I'm a sucker for a classic point-and-click adventure game. The LucasArts adventures of the early 1990s are how I fell in love with gaming, and to this day remain the biggest influence on my taste in digital worlds. So whenever I see a new entry in the genre appear, I have to jump on it. The most recent to catch my attention is The Journey Down, from Sweden-based indie dev team Skygoblin.
The Journey Down is billed as chapter one in an episodic saga following the adventures of Bwana and company. Bwana is, as we so often find, a regular guy who, due to nefarious plot circumstances, gets thrown into events beyond his control and needs to puzzle through them.
It begins as an island noir, a frenetic jazz soundtrack backing the heavy-handed opening prologue. Mobster-styled heavies are looking for a Guy who has a Thing (in this case a book), for their mysterious Boss. The score settles into an easy reggae as we zoom in on Bwana and Kito at their boat refueling station. The power's been cut, because they're broke, and so begin the puzzles. Then in walks a lovely woman seeking the book from the prologue, and the adventure is a go.
The Journey Down, from then on out, really is a classic point-and-click adventure in the vein or a LucasArts or Telltale title, for good and ill. The genre, as much as I adore it, has some rather ridiculous conventions and the game lampshades some of them, through good-natured dialog. There's a ladder in the office, but its rungs are missing because
that's how we got a puzzle in they were burned for firewood last year. "For some reason, it felt like a good idea," Bwana muses. The same office has a blue mug on the desk. It's Bwana's favorite item, but "not something I feel like carrying around for no good reason."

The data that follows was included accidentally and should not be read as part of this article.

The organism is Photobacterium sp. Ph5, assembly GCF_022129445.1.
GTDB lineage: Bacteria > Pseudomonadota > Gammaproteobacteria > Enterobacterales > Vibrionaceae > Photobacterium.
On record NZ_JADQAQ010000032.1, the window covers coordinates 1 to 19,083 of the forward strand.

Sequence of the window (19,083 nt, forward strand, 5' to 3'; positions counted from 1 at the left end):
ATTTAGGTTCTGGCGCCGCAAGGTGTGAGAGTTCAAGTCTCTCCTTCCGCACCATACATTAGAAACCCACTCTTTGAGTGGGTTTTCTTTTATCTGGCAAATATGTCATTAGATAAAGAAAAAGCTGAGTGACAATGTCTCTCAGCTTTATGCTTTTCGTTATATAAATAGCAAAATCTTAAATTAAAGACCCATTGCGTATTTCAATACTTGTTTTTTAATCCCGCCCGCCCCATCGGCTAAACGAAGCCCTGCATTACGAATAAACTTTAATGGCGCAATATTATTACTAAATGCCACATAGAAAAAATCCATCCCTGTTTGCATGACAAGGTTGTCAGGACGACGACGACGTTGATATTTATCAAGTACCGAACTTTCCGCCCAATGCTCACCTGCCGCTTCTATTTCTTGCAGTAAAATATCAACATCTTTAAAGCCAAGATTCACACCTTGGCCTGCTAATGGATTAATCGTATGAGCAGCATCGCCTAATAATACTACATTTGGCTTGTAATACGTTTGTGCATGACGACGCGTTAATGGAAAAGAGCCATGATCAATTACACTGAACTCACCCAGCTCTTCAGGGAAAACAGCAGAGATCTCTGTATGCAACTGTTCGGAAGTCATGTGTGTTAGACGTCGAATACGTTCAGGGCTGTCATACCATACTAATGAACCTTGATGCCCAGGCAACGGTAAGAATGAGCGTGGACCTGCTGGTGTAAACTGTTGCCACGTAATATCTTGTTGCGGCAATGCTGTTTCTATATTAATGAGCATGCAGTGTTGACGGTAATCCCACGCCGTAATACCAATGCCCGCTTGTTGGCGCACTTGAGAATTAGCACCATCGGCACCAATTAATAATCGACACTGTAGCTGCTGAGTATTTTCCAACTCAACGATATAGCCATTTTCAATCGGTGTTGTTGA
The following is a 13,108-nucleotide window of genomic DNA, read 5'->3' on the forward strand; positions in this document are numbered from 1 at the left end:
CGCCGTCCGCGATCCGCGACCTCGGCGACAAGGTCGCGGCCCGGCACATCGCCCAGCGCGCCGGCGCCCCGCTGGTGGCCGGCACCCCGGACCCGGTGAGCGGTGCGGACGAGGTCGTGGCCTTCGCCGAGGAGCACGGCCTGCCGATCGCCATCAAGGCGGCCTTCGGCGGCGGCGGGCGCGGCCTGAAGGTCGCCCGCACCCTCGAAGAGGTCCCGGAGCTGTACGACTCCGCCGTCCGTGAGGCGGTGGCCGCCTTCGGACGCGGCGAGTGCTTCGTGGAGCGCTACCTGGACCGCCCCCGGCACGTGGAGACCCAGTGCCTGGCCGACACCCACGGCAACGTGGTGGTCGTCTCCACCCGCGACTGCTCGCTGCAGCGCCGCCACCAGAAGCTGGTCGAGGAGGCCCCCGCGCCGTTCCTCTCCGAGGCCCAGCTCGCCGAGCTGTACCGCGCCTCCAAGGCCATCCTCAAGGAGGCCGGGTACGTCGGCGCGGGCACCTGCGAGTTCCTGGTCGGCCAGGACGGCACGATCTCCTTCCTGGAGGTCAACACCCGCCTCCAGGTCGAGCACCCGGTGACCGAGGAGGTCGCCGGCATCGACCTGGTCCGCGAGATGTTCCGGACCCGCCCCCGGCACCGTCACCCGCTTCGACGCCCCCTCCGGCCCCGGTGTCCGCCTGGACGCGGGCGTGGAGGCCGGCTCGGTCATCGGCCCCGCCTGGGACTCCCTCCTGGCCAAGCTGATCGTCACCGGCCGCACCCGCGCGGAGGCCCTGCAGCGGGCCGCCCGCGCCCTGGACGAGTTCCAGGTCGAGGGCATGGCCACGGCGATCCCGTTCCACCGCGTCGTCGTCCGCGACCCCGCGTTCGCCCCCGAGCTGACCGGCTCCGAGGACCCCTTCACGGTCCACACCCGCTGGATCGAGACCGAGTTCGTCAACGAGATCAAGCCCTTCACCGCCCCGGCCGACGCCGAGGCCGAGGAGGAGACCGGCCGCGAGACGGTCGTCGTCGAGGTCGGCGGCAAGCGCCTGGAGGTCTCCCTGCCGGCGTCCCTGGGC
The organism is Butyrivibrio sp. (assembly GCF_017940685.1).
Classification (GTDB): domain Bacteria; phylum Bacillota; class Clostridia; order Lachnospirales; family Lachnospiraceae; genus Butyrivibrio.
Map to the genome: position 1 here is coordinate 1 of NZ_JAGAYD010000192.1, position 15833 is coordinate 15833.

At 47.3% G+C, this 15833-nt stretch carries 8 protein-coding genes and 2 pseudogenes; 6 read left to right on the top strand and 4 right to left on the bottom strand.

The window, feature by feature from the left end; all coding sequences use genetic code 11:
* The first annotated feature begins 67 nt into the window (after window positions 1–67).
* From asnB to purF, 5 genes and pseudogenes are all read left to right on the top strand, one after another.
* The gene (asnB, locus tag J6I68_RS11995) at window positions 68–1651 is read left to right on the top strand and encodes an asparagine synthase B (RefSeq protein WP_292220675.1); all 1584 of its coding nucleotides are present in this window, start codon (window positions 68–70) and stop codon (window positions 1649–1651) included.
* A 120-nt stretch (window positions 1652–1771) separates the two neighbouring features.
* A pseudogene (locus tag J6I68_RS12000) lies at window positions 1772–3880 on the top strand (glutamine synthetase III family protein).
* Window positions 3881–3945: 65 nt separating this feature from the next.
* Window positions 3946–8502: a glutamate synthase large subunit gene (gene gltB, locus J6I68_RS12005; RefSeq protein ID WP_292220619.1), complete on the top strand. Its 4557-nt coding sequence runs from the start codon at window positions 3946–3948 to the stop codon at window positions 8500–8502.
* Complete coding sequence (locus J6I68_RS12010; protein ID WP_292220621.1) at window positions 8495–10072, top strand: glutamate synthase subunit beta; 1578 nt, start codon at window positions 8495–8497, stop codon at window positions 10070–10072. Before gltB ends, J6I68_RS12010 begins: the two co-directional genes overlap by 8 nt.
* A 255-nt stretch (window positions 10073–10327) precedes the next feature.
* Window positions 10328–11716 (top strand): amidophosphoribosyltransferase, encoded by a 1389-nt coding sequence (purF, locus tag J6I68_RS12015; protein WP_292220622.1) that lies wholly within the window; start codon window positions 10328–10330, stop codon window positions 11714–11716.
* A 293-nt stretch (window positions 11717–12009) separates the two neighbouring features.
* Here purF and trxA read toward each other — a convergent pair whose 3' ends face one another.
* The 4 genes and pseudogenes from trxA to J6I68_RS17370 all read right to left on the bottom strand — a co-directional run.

The game eases the player into its puzzles, starting simple ("open this box and pull the switch inside" simple) before meandering off into the kind of ridiculousness you expect from a comic adventure game. Need a propeller? Take this ceiling fan! But to get the fan, you'll need the fishing rod, and to get the fishing rod, you'll need the cheese, because that's the way these things go.
The game text drops a reasonable number of clues to its puzzles, along the way, but there always comes a time when you simply get stuck. The old standby solution applies here: when you don't know what to do, move methodically through every single location you can visit and make sure you've collected or interacted with every single thing that there is to find. Occasionally it can become a bit of a pixel-hunt, but item hotspots are generally well-enough defined that there's no agonizing process of sweeping your mouse across every square inch of the screen, hunting for that thing that the walkthrough said was there but that you've never found.
Finally, I would be remiss if I didn't mention that it's a delightful change of pace to play a game set in a world that is primarily filled with characters of color. Some of the theoretically-Jamaican accents in the voice acting are a bit dodgy, but the Afro-Caribbean setting is one that's very rarely used in video games, and comes with a great palette of colors and art to pull from.
Our fictional Caribbean island bursts with color and cartoonish menace, the perfect setting for an adventure. Hopefully, the adventure's second chapter won't be too long in coming.
The Journey Down: Chapter One [Official Site]